In an era where there’s instant gratification available for just about any dimension of your life, it feels like we’re wired to never focus on anything for more than 20 minutes at a time, at most.
The literature on how this impacts productivity is well documented (try Googling “cognitive switching cost”). What’s less discussed is the effect it has on the way we experience the passage of time.
Speeding it up
After a particularly hectic day of frenzied multitasking, I had a realization – multitasking speeds up our subjective experience of how time passes.
Here’s my theory on why this happens. When you’re frequently multitasking – checking emails while on your Zoom call, browsing social media while speaking to someone on the phone, checking Slack while working on a project, or checking the status of a Doordash order as you write a blog post – you’re never truly present for any of it. Your attention is partly on one thing, then partly on another thing, and always fragmented between the two (or more) of them.
What you’re left with is a dull haze from having been everywhere and nowhere at the same time. The hallmark belief of a serial multitasker is believing that you never have enough time in a day. No matter what you do or how hard you work, the day always ends on a rushed and unfulfilled note.
I found this to be particularly true on days where I had a lot of activities or tasks that I didn’t enjoy doing. Because I didn’t enjoy them, I’d frequently escape into distraction – a form of “multitasking”, even though the other “task” is totally unnecessary. Examples of this include lengthy meetings where I’d check Slack and email or my (1.5-hour) Caltrain commute where I’d alternate between Spotify, YouTube videos, games, and reading to pass the time.
Slowing it down
In an attempt to have longer and more fulfilling days, I’ve been trying to do one thing at a time in the most literal sense for the past week.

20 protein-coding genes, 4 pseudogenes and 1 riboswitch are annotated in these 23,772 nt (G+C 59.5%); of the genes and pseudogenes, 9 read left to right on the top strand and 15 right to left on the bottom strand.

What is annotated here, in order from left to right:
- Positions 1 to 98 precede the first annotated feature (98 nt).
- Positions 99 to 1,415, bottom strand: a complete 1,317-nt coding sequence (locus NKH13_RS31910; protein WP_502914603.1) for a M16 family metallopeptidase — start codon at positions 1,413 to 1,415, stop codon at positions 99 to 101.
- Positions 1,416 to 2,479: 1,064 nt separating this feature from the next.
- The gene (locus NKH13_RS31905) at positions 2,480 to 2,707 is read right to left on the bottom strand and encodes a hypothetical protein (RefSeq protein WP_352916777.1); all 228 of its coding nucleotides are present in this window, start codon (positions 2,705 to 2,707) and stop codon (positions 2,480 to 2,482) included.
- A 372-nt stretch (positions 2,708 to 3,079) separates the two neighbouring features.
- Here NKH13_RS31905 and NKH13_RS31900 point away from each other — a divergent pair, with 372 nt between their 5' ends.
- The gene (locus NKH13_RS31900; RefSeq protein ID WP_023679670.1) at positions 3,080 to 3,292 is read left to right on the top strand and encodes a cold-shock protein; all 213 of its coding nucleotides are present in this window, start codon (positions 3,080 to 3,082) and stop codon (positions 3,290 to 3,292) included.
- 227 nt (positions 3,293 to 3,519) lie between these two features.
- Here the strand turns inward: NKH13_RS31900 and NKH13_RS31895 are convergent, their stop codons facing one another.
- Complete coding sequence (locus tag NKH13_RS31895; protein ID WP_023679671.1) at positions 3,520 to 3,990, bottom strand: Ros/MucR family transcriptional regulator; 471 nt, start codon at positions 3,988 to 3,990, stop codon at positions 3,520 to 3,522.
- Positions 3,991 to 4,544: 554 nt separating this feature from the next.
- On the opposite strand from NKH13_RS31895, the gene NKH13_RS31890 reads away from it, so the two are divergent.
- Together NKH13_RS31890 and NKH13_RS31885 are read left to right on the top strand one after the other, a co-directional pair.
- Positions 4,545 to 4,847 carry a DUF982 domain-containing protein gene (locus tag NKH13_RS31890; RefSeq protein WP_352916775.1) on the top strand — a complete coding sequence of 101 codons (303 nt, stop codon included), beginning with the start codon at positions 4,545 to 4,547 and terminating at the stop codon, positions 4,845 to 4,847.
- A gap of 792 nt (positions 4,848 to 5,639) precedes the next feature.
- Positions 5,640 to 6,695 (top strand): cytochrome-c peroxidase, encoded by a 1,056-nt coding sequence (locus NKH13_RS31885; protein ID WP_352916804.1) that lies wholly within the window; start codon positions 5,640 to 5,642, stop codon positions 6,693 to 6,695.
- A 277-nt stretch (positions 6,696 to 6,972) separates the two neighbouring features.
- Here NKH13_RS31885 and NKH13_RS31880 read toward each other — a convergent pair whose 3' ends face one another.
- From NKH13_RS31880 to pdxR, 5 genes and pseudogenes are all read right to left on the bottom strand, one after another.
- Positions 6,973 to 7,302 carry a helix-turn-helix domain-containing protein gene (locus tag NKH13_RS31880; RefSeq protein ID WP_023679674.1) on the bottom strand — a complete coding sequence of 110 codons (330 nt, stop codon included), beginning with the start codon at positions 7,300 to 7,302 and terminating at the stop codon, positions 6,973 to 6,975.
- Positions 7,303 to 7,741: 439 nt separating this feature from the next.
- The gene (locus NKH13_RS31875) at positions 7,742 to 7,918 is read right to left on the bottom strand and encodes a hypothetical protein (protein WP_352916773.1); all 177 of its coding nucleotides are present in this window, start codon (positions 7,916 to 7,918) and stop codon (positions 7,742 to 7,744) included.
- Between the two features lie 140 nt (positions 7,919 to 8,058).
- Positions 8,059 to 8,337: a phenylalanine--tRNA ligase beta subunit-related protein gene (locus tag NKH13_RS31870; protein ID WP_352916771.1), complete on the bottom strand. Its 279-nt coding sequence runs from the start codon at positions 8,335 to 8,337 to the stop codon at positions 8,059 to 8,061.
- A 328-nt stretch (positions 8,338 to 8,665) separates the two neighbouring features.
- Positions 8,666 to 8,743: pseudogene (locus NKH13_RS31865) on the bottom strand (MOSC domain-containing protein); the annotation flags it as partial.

For my morning runs, I focus only on running – no music, podcasts, audiobooks, or anything of the sort. Instead of reading the news while sipping my morning tea, I separate out the two activities – I read the news only after I’ve finished my tea. If I have a meeting or call, I try to dedicate my attention to it – no checking email, Slack, iMessage, or browsing the internet.
On days where I’m able to stick to this routine, the quality of my time feels dramatically different. I notice all sorts of details that were seemingly hidden; most of which are totally mundane yet simultaneously, and almost inexplicably, satisfying to notice. The layers of flavour in a cup of tea, the vibrancy of the greenery surrounding my neighbourhood, or the dust that’s accumulated on my bookshelf.
I also feel a lot less anxious. I’ve only realized this in retrospect, but multitasking trains you to be dissatisfied with the present regardless of how important or interesting your task/activity is. If you’ve been a multitasker for most of the day and suddenly switch to singletasking, it’ll feel wrong to do that. Your mind is now habituated to switching, and it doesn’t want to stop. In contrast, getting in the habit of doing one thing at a time does the opposite – when you’re focused, it feels good to go deep and keep going.
Lastly, I talked about how multitasking speeds up time earlier in this post. Singletasking does the exact opposite. Every day that I’ve committed to singletasking has felt like two “regular” ones. When you’re fully immersed in a given moment, that moment will pass very slowly. Just try focusing intently on your floor for three minutes!
Writing about time well spent
When I started this blog, I wasn’t quite sure what I wanted to write about. I initially thought I’d write about some startup stuff, some personal interest stuff, and a bunch of random things in-between.
Over the past couple of weeks (and posts!) I’ve noticed that time management and, more specifically, the concept of “time well spent” has emerged as a focus area for me. I really enjoy writing/thinking about this space, so please get in touch! I’d love to hear any comments/ideas/questions you might have.
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